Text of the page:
Päivi Räsänen says quoting the Bible should not be a crime in a democracy.
The facts are the same. The arguments, the same. But for two days in an appeals court in Helsinki, prosecution and defense rehashed the arguments that previously cleared Finnish politician Päivi Räsänen and Evangelical Lutheran Mission bishop Juhana Pohjola of charges of criminal incitement against a minority group.
State prosecutors argued there was a mistake last March. They say the district court weighed the evidence incorrectly, setting the threshold for “incitement” too high. According to them, a pamphlet the former minister of the interior published with a conservative Lutheran press in 2004, and comments she made about homosexuality on Twitter and on a national radio show in 2019, should be judged as hate speech.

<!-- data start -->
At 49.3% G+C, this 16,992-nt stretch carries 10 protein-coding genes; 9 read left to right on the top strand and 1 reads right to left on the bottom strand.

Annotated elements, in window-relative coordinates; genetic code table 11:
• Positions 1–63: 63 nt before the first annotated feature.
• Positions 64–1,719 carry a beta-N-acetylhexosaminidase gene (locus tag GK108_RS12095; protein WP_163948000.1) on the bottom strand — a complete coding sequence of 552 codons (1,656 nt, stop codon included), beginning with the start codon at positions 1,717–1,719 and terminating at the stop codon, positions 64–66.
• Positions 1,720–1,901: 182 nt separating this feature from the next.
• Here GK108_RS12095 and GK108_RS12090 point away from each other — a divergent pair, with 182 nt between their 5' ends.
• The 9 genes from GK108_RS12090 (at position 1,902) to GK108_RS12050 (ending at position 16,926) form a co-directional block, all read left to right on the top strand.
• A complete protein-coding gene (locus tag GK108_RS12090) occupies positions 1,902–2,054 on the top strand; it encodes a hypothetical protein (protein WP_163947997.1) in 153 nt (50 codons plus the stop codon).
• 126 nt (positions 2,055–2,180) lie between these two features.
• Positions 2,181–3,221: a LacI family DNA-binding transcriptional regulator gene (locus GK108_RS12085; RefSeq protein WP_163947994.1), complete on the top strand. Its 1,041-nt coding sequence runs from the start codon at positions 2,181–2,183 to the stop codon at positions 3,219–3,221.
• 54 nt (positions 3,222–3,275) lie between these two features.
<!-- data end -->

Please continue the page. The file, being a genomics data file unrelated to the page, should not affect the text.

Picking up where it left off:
State prosecutor Anu Mantila says Räsänen’s comments are not only disagreeable and offensive, but harmful.
“Offensive speech has a damaging effect on people,” she said.
Mantila said Räsänen’s statements characterized homosexuality as immoral and as a psychosocial developmental disorder. Räsänen describes same-sex attraction as unhealthy and abnormal—something that requires treatment. According to the state, that “devalues and denigrates homosexuals.”
“If you put all the statements together,” she said, “it is clear that they are derogatory towards homosexuals. Condemning homosexual acts condemns homosexuals as human beings.”
The prosecutor also argued there is no religious defense for that kind of hate speech.
“You can’t say anything under the guise of religion,” Mantila said. “You can cite the Bible, but it is Räsänen’s interpretation and opinion about …